We look forward to receiving your application soon!

GUIDE YAB Gets a Fresh Start in 2014

GUIDE, Inc. Youth Advisory Board (YAB), made up of 15 high school students in Gwinnett County, seeks to create positive community change. Five of our YAB members attended a leadership program this past summer, Georgia Teen Institute. While they were at camp, the group utilized the Strategic Prevention Framework (SPF) to create an Action Plan in order to facilitate said change. Their Action Plan included a town hall meeting for youth dedicated to providing an alcohol-, tobacco- and other drug-free activity, illustrating that students can have a lot of fun living a substance-free life.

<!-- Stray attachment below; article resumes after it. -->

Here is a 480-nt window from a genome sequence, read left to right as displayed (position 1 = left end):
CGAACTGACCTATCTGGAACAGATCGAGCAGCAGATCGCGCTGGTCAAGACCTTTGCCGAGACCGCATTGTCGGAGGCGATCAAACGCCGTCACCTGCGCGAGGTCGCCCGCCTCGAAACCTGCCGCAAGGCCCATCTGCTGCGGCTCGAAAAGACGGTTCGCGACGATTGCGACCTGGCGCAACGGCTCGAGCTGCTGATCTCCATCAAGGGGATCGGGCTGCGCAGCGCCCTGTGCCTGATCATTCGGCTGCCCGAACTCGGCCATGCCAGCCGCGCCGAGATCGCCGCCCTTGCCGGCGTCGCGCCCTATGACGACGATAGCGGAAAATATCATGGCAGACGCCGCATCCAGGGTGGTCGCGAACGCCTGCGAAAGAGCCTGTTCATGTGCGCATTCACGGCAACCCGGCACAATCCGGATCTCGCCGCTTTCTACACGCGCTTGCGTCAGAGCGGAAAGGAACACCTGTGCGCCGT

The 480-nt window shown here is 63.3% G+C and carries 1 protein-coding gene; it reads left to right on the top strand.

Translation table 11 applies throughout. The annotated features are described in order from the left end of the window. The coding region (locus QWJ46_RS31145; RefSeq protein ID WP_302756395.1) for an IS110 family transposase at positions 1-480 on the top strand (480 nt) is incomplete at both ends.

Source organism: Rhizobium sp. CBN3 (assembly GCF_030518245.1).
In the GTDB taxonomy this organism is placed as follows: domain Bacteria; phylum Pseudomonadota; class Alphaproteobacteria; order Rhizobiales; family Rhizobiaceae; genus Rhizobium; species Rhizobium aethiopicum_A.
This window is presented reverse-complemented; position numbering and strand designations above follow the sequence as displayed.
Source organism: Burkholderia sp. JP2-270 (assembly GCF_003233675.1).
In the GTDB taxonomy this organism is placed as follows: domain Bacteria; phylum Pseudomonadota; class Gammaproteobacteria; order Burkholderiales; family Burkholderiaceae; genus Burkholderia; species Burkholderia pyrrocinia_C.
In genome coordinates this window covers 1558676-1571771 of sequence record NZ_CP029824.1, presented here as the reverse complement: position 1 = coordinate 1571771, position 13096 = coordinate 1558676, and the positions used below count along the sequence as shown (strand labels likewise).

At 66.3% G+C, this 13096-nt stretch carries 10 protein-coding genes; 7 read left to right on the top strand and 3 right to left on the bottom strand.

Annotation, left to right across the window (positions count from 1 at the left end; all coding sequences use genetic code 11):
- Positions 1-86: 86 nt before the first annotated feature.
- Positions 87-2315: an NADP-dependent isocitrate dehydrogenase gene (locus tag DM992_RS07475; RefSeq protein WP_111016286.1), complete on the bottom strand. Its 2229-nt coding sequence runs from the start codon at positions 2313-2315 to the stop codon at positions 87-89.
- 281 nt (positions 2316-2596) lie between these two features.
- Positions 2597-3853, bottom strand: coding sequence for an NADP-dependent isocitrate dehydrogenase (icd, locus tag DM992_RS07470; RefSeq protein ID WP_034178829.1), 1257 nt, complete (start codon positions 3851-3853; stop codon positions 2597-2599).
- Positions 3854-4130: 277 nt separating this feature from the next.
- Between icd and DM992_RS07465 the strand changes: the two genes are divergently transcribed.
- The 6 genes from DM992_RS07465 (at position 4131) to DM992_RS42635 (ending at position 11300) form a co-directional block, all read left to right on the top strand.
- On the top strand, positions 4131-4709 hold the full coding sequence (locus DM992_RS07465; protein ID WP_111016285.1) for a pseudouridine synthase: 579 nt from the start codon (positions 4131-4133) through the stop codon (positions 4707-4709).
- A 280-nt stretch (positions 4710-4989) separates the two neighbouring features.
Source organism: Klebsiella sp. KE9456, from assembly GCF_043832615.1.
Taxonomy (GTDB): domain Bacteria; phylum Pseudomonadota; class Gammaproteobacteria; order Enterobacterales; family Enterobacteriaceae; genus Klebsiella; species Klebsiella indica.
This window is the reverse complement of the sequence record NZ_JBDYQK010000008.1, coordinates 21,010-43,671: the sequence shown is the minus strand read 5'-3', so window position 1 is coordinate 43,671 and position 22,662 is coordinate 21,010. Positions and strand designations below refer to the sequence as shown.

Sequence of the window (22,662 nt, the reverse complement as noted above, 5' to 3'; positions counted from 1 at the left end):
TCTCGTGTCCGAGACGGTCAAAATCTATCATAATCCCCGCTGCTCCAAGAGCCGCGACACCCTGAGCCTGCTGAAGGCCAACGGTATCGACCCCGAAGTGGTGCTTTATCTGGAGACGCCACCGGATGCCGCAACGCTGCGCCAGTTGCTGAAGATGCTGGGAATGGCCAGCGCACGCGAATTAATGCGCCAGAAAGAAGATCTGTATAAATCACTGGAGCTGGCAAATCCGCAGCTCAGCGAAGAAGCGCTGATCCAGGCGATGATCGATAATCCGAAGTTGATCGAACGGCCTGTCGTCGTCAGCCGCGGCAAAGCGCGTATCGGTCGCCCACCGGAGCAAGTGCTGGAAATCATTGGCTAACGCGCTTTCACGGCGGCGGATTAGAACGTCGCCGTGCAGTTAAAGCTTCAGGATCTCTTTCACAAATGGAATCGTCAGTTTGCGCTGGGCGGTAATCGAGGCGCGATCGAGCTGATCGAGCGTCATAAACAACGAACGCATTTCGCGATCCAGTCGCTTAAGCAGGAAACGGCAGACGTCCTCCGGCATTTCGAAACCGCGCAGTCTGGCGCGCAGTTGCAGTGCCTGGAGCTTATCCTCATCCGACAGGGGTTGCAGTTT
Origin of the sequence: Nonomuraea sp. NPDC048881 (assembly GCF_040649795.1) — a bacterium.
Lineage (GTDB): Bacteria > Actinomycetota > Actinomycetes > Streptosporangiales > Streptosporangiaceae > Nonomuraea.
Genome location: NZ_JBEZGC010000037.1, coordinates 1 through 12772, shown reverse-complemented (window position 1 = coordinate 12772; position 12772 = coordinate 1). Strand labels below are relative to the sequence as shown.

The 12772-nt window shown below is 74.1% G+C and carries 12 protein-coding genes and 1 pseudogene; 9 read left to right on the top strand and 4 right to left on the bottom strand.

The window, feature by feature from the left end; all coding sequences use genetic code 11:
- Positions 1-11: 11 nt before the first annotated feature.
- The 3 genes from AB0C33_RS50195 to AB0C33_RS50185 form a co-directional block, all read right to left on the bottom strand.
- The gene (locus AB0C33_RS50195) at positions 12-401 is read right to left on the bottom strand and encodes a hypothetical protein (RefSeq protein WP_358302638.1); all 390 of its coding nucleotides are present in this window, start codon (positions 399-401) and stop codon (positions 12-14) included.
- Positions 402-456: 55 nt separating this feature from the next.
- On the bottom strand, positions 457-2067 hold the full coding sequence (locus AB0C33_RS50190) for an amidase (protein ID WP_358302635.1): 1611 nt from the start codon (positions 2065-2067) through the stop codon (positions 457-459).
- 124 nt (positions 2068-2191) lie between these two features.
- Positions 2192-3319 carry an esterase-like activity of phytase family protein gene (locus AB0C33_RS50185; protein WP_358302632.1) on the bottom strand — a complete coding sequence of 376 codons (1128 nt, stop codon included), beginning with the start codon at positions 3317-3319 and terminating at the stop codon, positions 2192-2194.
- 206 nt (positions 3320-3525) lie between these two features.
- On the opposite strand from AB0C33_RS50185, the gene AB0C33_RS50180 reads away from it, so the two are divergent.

1544430_728298090513527_1309635970_nWhen the YAB held their first meeting of the year in August 2013, members reviewed the Action Plan and the SPF process began. Because of the great detailed work that took place at Georgia Teen Institute, the YAB jumped right back into the planning process. Members worked hard to plan the event by seeking community sponsors, recruiting for high school student leaders to attend and addressing event logistics. YAB chose the title, “Fresh Start Town Hall Meeting” to demonstrate the ability teens have to start over with new perspectives and behaviors. The Fresh Start Town Hall Meeting took place on Saturday, January 11, 2014 from 6:30 – 11:30 pm.